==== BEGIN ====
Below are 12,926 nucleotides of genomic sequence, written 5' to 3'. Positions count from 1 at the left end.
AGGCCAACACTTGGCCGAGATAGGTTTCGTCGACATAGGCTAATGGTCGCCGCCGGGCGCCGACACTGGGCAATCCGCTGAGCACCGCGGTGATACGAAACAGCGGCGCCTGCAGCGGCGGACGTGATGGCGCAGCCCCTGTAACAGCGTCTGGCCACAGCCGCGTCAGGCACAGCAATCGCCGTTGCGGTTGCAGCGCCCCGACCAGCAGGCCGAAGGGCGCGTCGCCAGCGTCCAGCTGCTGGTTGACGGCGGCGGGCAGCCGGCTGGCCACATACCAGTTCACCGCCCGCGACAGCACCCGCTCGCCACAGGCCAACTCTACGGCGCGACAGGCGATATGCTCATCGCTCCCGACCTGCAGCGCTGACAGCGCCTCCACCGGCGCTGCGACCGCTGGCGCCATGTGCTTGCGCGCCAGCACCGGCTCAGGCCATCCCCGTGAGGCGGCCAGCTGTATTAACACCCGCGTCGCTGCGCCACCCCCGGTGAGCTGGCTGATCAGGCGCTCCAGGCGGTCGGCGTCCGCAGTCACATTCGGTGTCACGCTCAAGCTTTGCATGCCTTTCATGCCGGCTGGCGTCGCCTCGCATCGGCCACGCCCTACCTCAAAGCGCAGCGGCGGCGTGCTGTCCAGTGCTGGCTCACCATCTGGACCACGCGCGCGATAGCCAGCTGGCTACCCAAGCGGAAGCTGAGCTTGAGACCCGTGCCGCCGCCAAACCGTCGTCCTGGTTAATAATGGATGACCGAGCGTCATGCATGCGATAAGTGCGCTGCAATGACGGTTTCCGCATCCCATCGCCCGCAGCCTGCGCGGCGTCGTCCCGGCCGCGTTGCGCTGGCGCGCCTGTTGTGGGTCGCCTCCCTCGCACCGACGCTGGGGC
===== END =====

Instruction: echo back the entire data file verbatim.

Below are 12,926 nucleotides of genomic sequence, written 5' to 3'. Positions count from 1 at the left end.
AGGCCAACACTTGGCCGAGATAGGTTTCGTCGACATAGGCTAATGGTCGCCGCCGGGCGCCGACACTGGGCAATCCGCTGAGCACCGCGGTGATACGAAACAGCGGCGCCTGCAGCGGCGGACGTGATGGCGCAGCCCCTGTAACAGCGTCTGGCCACAGCCGCGTCAGGCACAGCAATCGCCGTTGCGGTTGCAGCGCCCCGACCAGCAGGCCGAAGGGCGCGTCGCCAGCGTCCAGCTGCTGGTTGACGGCGGCGGGCAGCCGGCTGGCCACATACCAGTTCACCGCCCGCGACAGCACCCGCTCGCCACAGGCCAACTCTACGGCGCGACAGGCGATATGCTCATCGCTCCCGACCTGCAGCGCTGACAGCGCCTCCACCGGCGCTGCGACCGCTGGCGCCATGTGCTTGCGCGCCAGCACCGGCTCAGGCCATCCCCGTGAGGCGGCCAGCTGTATTAACACCCGCGTCGCTGCGCCACCCCCGGTGAGCTGGCTGATCAGGCGCTCCAGGCGGTCGGCGTCCGCAGTCACATTCGGTGTCACGCTCAAGCTTTGCATGCCTTTCATGCCGGCTGGCGTCGCCTCGCATCGGCCACGCCCTACCTCAAAGCGCAGCGGCGGCGTGCTGTCCAGTGCTGGCTCACCATCTGGACCACGCGCGCGATAGCCAGCTGGCTACCCAAGCGGAAGCTGAGCTTGAGACCCGTGCCGCCGCCAAACCGTCGTCCTGGTTAATAATGGATGACCGAGCGTCATGCATGCGATAAGTGCGCTGCAATGACGGTTTCCGCATCCCATCGCCCGCAGCCTGCGCGGCGTCGTCCCGGCCGCGTTGCGCTGGCGCGCCTGTTGTGGGTCGCCTCCCTCGCACCGACGCTGGGGC